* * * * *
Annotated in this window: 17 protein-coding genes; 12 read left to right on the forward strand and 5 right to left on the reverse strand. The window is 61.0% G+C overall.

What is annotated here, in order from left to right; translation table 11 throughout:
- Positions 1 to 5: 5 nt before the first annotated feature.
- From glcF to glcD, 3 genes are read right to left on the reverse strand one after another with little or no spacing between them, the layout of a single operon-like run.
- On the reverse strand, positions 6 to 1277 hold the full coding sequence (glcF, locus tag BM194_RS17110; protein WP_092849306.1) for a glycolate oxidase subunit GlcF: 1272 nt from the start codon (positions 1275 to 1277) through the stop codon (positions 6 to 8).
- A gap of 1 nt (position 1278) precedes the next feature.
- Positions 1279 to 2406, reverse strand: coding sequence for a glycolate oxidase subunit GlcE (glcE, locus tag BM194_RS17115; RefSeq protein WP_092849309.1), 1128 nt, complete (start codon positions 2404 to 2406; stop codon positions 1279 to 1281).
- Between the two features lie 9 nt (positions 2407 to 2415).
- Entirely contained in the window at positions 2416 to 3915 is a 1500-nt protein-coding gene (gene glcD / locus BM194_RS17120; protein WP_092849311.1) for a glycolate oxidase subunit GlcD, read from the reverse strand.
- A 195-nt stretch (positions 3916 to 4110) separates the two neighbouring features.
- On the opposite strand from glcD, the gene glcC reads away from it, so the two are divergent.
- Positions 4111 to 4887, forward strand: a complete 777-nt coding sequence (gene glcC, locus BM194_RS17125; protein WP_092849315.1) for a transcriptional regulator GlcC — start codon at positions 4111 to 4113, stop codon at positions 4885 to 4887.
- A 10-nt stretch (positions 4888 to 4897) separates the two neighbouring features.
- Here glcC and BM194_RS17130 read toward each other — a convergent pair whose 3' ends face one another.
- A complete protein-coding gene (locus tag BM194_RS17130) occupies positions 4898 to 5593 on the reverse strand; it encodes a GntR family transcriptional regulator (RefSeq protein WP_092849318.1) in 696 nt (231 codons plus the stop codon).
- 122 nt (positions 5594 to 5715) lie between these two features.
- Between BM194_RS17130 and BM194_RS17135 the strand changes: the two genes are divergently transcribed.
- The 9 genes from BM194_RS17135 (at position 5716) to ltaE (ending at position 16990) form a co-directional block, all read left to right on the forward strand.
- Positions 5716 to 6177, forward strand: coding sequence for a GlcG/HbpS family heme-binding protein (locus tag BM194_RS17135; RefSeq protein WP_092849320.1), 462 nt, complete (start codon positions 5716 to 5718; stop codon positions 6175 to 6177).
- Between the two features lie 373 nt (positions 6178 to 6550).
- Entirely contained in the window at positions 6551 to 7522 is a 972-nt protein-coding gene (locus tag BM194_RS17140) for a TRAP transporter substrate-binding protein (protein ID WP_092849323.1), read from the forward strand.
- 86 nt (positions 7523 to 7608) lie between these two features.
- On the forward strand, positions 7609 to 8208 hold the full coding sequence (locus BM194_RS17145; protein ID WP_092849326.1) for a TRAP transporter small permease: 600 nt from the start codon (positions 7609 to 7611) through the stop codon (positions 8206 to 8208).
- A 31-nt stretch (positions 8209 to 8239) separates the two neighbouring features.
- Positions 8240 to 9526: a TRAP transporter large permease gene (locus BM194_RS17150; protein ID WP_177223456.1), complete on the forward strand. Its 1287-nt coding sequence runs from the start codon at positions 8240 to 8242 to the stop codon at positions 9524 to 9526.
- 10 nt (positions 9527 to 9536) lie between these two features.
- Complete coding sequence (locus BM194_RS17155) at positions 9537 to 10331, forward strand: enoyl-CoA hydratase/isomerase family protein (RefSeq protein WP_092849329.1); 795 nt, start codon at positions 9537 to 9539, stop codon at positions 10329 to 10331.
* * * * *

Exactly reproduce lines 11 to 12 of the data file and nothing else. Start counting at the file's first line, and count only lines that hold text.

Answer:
- On the opposite strand from glcD, the gene glcC reads away from it, so the two are divergent.
- Positions 4111 to 4887, forward strand: a complete 777-nt coding sequence (gene glcC, locus BM194_RS17125; protein WP_092849315.1) for a transcriptional regulator GlcC — start codon at positions 4111 to 4113, stop codon at positions 4885 to 4887.